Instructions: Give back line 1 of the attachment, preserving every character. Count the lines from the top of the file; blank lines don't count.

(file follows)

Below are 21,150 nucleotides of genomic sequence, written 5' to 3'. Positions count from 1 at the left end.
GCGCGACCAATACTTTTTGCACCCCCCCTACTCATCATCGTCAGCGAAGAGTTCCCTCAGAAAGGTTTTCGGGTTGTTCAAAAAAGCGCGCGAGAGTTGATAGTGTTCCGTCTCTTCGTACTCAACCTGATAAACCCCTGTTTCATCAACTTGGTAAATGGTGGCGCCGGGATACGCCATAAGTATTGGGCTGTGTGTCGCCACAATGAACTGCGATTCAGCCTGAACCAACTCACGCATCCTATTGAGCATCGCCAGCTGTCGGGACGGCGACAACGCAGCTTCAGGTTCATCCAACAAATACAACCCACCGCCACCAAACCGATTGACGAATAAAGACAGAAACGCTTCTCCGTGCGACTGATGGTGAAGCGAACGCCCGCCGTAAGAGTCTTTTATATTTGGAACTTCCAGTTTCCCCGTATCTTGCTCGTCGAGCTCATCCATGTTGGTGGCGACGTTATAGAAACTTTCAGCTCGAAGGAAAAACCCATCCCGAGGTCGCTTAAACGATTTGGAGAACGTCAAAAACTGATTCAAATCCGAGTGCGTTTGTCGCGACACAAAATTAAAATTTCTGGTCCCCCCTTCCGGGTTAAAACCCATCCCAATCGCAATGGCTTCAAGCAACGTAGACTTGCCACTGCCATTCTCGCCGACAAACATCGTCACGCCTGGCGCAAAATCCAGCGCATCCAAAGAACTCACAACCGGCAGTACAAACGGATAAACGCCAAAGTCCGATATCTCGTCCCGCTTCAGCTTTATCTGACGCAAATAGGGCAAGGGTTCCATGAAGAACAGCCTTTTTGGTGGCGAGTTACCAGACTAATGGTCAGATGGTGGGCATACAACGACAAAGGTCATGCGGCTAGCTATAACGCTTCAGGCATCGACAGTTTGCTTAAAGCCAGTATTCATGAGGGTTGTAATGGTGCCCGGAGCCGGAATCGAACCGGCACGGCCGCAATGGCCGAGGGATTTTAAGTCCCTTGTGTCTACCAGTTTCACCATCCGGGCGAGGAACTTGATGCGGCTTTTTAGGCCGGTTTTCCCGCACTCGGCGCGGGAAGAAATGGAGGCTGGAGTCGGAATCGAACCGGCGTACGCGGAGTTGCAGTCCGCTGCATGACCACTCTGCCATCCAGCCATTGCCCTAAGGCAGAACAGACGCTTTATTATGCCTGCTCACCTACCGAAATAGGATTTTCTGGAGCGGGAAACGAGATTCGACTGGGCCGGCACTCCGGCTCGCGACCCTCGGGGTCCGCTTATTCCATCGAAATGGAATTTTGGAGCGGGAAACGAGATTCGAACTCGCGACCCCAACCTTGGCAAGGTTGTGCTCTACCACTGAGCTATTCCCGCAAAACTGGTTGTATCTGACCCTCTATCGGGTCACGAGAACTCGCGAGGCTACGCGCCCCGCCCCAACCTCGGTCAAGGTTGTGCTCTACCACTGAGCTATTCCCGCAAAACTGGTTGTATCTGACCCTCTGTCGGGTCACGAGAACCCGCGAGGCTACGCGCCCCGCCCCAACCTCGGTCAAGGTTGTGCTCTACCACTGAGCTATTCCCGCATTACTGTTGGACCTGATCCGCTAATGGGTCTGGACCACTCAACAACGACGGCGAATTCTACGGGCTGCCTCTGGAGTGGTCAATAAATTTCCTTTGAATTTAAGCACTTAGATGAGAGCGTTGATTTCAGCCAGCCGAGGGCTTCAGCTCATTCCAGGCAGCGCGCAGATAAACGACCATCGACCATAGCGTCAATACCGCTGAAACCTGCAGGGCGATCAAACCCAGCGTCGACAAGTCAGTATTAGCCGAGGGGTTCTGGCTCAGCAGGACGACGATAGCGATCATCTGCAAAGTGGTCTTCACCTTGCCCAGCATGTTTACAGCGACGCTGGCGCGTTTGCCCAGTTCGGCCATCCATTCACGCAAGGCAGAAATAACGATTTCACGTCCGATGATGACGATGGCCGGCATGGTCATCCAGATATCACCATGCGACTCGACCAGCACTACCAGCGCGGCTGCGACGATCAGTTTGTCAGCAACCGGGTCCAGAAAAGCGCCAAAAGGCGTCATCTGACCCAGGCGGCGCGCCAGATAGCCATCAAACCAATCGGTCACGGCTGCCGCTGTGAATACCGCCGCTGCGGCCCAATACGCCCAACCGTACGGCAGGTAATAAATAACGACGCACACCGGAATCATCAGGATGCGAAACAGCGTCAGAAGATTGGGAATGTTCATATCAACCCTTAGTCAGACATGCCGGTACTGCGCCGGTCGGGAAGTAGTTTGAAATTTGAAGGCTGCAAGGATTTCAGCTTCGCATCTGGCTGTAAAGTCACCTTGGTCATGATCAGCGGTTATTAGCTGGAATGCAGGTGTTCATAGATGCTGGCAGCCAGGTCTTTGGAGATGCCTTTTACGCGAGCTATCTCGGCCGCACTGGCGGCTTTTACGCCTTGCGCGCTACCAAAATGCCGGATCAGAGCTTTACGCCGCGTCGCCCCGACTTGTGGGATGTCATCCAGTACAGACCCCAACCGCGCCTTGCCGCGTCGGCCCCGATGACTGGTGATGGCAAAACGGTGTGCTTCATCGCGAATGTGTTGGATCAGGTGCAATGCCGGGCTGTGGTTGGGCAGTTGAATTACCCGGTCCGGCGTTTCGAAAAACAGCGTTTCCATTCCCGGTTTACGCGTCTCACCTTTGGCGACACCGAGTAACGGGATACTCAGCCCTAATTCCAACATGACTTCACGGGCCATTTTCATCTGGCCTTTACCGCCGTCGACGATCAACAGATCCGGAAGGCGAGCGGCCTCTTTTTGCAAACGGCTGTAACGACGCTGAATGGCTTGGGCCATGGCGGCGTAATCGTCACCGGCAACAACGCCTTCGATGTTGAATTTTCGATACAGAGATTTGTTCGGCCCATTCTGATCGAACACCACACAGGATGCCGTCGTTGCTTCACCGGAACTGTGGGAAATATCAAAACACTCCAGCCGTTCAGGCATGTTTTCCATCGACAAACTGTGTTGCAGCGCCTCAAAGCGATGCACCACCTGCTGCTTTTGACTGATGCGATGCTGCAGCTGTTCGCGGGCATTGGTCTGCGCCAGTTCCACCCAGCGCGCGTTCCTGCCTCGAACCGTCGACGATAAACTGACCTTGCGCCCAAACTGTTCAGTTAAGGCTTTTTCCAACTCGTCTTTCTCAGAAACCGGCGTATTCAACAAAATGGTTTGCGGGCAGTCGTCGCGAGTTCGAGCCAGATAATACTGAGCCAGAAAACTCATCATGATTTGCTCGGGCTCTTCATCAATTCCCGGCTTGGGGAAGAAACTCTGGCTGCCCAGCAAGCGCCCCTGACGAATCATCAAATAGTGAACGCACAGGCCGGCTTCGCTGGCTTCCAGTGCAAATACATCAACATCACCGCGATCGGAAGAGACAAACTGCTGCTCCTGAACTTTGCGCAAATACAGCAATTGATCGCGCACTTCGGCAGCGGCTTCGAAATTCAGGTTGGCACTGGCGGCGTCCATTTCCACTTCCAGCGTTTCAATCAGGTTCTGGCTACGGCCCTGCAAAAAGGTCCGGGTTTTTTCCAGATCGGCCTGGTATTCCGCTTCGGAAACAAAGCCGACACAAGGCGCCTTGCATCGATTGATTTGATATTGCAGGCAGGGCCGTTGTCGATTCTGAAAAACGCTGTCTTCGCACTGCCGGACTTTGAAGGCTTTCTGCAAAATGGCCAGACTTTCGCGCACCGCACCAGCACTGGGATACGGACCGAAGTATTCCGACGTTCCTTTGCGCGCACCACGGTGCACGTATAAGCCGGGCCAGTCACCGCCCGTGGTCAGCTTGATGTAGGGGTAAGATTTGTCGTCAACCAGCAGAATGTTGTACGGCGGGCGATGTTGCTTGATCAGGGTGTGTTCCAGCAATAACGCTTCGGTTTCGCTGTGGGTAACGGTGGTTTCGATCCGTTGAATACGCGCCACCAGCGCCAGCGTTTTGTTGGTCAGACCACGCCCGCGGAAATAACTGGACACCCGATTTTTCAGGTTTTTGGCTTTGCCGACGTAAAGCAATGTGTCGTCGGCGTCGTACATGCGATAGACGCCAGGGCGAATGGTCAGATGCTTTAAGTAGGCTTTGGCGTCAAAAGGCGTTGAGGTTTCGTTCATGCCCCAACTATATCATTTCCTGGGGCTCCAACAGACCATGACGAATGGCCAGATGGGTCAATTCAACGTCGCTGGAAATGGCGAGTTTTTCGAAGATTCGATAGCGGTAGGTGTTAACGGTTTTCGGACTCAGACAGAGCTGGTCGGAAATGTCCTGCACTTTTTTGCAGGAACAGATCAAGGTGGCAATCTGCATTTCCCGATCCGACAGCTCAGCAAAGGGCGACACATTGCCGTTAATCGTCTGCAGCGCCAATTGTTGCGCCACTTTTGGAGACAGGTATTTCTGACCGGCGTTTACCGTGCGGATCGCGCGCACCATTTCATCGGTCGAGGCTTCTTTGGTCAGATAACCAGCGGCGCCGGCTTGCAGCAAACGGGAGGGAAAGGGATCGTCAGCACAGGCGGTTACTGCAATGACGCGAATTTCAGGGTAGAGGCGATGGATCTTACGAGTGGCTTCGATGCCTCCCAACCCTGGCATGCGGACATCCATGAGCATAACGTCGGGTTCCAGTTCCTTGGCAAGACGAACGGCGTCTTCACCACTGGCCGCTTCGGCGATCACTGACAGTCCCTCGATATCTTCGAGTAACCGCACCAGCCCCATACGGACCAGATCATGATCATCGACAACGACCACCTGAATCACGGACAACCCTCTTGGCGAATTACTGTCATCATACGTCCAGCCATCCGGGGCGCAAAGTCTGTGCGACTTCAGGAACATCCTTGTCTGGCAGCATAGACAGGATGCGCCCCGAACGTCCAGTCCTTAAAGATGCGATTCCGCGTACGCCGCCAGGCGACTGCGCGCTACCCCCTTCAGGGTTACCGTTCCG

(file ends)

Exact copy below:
Below are 21,150 nucleotides of genomic sequence, written 5' to 3'. Positions count from 1 at the left end.